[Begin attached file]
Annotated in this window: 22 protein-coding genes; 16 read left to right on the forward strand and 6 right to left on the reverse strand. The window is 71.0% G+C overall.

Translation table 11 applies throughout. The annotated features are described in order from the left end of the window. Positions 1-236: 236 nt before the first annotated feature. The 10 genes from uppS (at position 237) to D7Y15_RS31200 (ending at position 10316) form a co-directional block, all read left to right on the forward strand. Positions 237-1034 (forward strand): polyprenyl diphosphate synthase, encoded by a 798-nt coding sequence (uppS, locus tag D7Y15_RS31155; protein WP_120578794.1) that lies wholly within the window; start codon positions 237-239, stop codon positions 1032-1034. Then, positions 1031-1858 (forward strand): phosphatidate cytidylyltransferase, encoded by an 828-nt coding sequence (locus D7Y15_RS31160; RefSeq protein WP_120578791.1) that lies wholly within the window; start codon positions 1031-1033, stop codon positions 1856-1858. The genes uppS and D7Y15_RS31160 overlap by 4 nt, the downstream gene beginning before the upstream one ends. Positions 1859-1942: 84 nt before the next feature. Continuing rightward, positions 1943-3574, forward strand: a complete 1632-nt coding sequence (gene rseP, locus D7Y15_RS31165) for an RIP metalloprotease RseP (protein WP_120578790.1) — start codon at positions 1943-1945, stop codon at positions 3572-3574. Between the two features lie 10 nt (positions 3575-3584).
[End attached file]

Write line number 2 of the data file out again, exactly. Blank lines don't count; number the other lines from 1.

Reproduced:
Translation table 11 applies throughout. The annotated features are described in order from the left end of the window. Positions 1-236: 236 nt before the first annotated feature. The 10 genes from uppS (at position 237) to D7Y15_RS31200 (ending at position 10316) form a co-directional block, all read left to right on the forward strand. Positions 237-1034 (forward strand): polyprenyl diphosphate synthase, encoded by a 798-nt coding sequence (uppS, locus tag D7Y15_RS31155; protein WP_120578794.1) that lies wholly within the window; start codon positions 237-239, stop codon positions 1032-1034. Then, positions 1031-1858 (forward strand): phosphatidate cytidylyltransferase, encoded by an 828-nt coding sequence (locus D7Y15_RS31160; RefSeq protein WP_120578791.1) that lies wholly within the window; start codon positions 1031-1033, stop codon positions 1856-1858. The genes uppS and D7Y15_RS31160 overlap by 4 nt, the downstream gene beginning before the upstream one ends. Positions 1859-1942: 84 nt before the next feature. Continuing rightward, positions 1943-3574, forward strand: a complete 1632-nt coding sequence (gene rseP, locus D7Y15_RS31165) for an RIP metalloprotease RseP (protein WP_120578790.1) — start codon at positions 1943-1945, stop codon at positions 3572-3574. Between the two features lie 10 nt (positions 3575-3584).